As States Consider Program Expansion, Focus Turns to Florida Medicaid Cure

As States Consider Program Expansion, Focus Turns to Florida Medicaid Cure
November 28, 2012

Benjamin Domenech

Benjamin Domenech (bdomenech@heartland.org) is a senior fellow at The Heartland Institute. Domenech... (read full bio)

In the wake of the presidential election, state governors must decide whether to take federal funding to expand their Medicaid programs. The U.S. Supreme Court decided in June states can reject the Medicaid expansion without losing access to their previously negotiated matching funds. According to Louisiana Gov. Bobby Jindal, incoming head of the Republican Governors Association, states are deciding whether to use the Court’s decision as political leverage to gain more flexibility to reform their programs.

“There are things you can do with premium support within the Medicaid program that can make it a lot more flexible, market-based and more efficient and conducive to the needs of individuals,” Jindal recently told reporters in Las Vegas.

Chief among reforms that have shown improved quality of care and cost savings is Florida’s pilot program, highlighted by the Foundation for Government Accountability (FGA) as the “Medicaid Cure.” A little more than six years ago, Florida Gov. Jeb Bush established a pilot program in five large counties in Florida with a total overhaul of Medicaid. Under the pilot program, more than 300,000 Medicaid recipients—bigger than the total programs in 17 states—were given the choice of a wide variety of plans created by multiple insurers.

“We never could estimate the costs of a fee for service Medicaid program,” Bush said. “All the incentives were aligned that would create a health insurance system that would not deliver the quality of care we wanted, didn’t create the consumer support that people would want, and always seemed to come in at a bigger number than what was budgeted.”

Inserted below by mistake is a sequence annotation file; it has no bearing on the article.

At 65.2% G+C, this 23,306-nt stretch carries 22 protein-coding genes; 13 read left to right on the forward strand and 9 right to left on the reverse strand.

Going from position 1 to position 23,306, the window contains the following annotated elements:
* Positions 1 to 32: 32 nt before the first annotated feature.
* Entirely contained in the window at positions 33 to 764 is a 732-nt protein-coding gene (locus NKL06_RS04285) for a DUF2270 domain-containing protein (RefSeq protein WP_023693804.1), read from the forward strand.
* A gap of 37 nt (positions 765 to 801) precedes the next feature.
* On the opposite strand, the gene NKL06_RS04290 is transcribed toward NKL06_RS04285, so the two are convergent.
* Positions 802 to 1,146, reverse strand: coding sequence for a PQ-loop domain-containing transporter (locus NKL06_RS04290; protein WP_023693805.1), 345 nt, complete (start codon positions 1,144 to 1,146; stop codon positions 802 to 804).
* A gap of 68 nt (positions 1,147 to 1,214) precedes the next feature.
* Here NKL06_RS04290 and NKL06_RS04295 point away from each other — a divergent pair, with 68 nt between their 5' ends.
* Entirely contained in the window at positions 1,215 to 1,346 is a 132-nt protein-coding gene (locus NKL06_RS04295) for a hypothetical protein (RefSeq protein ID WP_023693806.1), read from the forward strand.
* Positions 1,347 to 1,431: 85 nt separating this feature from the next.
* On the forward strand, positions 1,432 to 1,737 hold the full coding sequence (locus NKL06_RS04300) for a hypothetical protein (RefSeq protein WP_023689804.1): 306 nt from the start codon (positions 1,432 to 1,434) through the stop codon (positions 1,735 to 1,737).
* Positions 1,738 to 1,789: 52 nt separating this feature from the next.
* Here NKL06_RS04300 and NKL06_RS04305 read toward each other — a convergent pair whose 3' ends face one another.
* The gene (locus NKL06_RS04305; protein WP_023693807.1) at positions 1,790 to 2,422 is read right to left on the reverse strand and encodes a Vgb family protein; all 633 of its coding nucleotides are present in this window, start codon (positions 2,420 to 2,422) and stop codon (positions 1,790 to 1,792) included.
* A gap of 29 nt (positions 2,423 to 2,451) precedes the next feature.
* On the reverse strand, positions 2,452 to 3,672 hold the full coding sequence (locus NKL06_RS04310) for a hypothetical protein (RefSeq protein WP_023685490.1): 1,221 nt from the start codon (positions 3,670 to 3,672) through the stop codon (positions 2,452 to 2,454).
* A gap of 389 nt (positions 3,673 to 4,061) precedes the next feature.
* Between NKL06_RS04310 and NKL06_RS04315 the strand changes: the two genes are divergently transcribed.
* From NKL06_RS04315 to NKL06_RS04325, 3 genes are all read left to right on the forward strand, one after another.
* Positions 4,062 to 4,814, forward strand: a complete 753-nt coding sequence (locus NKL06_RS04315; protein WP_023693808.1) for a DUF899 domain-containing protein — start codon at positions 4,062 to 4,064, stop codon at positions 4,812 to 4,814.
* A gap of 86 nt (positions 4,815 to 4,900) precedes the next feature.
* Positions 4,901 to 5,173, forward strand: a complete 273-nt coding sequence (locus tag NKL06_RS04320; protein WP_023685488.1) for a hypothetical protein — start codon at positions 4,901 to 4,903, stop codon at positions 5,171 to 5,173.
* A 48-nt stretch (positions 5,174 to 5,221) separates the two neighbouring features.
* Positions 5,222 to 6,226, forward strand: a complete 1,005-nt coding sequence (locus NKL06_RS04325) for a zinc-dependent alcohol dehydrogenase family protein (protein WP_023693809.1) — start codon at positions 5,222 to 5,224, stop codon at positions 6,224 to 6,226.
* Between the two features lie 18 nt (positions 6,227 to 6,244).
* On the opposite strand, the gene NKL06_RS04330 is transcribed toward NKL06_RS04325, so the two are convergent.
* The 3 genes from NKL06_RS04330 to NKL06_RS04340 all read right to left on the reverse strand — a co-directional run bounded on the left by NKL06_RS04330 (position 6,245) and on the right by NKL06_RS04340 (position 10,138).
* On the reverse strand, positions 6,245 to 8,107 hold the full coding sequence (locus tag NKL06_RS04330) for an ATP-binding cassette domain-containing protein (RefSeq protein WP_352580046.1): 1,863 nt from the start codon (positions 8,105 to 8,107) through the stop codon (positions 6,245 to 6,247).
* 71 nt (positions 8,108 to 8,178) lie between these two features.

Premium Support for Medicaid

According to Bush, a Republican, the program resembled what is now referred to as a “premium support” model, in which Medicaid recipients were given a range of premiums and plans to choose from.

“In effect we created a range of premiums based on sound actuarial history for Medicaid patients,” Bush said. “They’d have choice counseling, so they had an array of choices to choose from, with rewards for preventative health [care]. We had Medicaid costs go down significantly. Our health care outcomes improved. Medicaid beneficiaries were more satisfied with the choices they had, and we had budgetary certainty on cost to fund other priorities of the state, such as education.”

Bush’s approach allowed the state to keep costs flat while giving the insurers an incentive to create more tailored plans depending on need.

“A lot of providers like the system the way it is. So if you move to a multi-tiered premium system, the incentives to deal with sicker people become higher, and the benefits of trying to attract healthier people to your plans becomes less,” Bush said. “We wanted to use an actuarially sound system of offering specialty plans to people in the Medicaid system instead of that one-size-fits-all approach.”

In the program, Medicaid recipients get to choose among a dozen different plans with different offerings. The plans compete on benefits, copays, and provider networks, and offer risk-adjusted capitated rates, allowing for better matching of payment to risk to prevent insurers from avoiding sick people.

Widespread Success

The pilot program showed a much higher level of engagement from Medicaid recipients, with more than 70 percent choosing a plan other than the default one. Patients also get access to seven extra services not covered by any other Medicaid program, such as over-the-counter medication, dental coverage, and vision coverage. And they have a cash incentive for healthy behavior, including quitting smoking, which 64 percent of people in the program utilize.

The program has achieved results. According to the Florida Agency for Health Care Administration, the health outcomes are 64 percent better than under a managed care system, with 83 percent higher satisfaction from those in the program. Florida is currently saving roughly $118 million a year on Medicaid in the five counties, with better outcomes for the people in it. The state has been approved to embark on a statewide expansion of the program under current Gov. Rick Scott (R), and according to FGA it expects to save almost a billion dollars per year.

“That’s the Florida story, and I hope other states embrace their version of a similar kind of approach that will yield a far better result than basically abdicating our responsibility at the state level to allow Washington to dictate how this works,” Bush said.

Internet Resources:

Foundation for Government Accountability: The Medicaid Cure

http://www.medicaidcure.org/

Benjamin Domenech

Benjamin Domenech (bdomenech@heartland.org) is a senior fellow at The Heartland Institute. Domenech... (read full bio)